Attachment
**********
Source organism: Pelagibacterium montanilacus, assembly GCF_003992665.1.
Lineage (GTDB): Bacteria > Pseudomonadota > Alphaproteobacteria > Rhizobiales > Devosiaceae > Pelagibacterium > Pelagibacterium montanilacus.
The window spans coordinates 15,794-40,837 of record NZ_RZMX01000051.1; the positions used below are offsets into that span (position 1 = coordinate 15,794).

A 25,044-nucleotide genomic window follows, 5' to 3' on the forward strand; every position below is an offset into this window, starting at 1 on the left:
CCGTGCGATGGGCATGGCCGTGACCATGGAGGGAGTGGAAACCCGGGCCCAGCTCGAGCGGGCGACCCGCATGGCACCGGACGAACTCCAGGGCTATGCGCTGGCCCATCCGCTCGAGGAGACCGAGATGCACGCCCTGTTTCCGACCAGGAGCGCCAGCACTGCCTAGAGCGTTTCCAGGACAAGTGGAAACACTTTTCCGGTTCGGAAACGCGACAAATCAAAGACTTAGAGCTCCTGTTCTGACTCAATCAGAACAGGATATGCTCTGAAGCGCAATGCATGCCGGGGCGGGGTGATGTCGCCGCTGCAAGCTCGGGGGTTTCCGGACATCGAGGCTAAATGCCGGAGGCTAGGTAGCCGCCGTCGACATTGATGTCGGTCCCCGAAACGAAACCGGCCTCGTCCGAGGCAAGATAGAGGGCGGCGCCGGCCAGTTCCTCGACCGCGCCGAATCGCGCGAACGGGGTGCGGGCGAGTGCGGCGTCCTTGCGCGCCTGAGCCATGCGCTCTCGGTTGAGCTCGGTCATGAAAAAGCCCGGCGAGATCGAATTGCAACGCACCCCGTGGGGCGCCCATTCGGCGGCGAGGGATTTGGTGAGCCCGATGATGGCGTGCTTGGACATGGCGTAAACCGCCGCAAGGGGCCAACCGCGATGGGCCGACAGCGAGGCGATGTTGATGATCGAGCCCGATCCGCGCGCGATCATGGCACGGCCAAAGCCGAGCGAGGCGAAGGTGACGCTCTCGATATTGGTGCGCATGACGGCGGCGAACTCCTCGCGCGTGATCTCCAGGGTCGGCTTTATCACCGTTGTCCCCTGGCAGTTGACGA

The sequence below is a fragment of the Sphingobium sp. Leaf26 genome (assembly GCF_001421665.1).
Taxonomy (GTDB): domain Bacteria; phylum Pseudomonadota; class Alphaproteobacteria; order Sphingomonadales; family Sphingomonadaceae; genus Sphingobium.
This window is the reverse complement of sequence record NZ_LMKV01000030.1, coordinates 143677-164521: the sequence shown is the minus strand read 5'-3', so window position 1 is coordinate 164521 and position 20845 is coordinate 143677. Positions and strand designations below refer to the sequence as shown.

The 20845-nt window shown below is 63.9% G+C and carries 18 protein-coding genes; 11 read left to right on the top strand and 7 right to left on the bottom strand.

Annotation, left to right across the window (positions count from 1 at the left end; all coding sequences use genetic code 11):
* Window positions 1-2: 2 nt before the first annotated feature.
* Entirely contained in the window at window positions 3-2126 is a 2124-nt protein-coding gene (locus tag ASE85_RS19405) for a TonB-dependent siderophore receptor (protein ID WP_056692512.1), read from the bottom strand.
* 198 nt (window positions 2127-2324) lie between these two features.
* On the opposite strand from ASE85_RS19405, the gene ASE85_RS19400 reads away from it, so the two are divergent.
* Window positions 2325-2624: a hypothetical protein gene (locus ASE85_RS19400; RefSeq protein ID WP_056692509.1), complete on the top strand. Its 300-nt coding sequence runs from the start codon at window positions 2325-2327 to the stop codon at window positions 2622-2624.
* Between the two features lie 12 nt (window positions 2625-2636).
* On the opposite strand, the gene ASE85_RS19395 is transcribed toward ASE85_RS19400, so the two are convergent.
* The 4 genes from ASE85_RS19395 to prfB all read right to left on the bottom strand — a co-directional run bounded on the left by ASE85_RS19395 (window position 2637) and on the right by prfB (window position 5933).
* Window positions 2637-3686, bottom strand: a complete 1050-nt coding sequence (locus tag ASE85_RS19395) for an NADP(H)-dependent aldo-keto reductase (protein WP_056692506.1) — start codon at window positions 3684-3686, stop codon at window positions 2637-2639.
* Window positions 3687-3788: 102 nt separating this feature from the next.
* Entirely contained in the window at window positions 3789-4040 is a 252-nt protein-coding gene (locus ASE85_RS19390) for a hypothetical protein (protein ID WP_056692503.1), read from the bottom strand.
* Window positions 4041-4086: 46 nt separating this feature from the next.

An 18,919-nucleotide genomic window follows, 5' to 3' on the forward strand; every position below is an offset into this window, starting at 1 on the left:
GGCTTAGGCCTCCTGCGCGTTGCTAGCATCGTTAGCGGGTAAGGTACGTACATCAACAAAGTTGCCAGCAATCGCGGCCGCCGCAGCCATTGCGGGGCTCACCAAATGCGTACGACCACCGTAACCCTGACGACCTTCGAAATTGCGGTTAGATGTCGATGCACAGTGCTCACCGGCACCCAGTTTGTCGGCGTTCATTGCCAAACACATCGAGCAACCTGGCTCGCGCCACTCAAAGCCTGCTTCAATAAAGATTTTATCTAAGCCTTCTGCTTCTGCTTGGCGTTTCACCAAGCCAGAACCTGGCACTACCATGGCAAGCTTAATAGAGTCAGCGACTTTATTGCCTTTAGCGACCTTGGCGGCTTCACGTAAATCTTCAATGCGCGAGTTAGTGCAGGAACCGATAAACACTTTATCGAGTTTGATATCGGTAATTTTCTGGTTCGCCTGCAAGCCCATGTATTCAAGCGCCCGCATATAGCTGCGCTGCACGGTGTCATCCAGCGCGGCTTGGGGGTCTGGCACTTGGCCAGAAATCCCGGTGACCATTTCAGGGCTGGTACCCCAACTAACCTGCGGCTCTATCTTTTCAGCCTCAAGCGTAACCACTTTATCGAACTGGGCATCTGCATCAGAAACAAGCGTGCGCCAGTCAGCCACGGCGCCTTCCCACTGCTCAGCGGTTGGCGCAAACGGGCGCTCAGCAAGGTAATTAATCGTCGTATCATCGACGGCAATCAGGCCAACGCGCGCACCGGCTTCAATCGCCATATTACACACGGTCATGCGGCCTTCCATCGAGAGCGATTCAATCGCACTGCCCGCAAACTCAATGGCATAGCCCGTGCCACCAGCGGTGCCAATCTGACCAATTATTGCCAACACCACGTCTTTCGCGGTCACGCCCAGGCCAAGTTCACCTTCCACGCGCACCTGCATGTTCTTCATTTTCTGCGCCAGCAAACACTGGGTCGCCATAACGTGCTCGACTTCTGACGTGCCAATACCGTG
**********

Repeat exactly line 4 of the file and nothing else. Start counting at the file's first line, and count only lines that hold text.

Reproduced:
A 25,044-nucleotide genomic window follows, 5' to 3' on the forward strand; every position below is an offset into this window, starting at 1 on the left: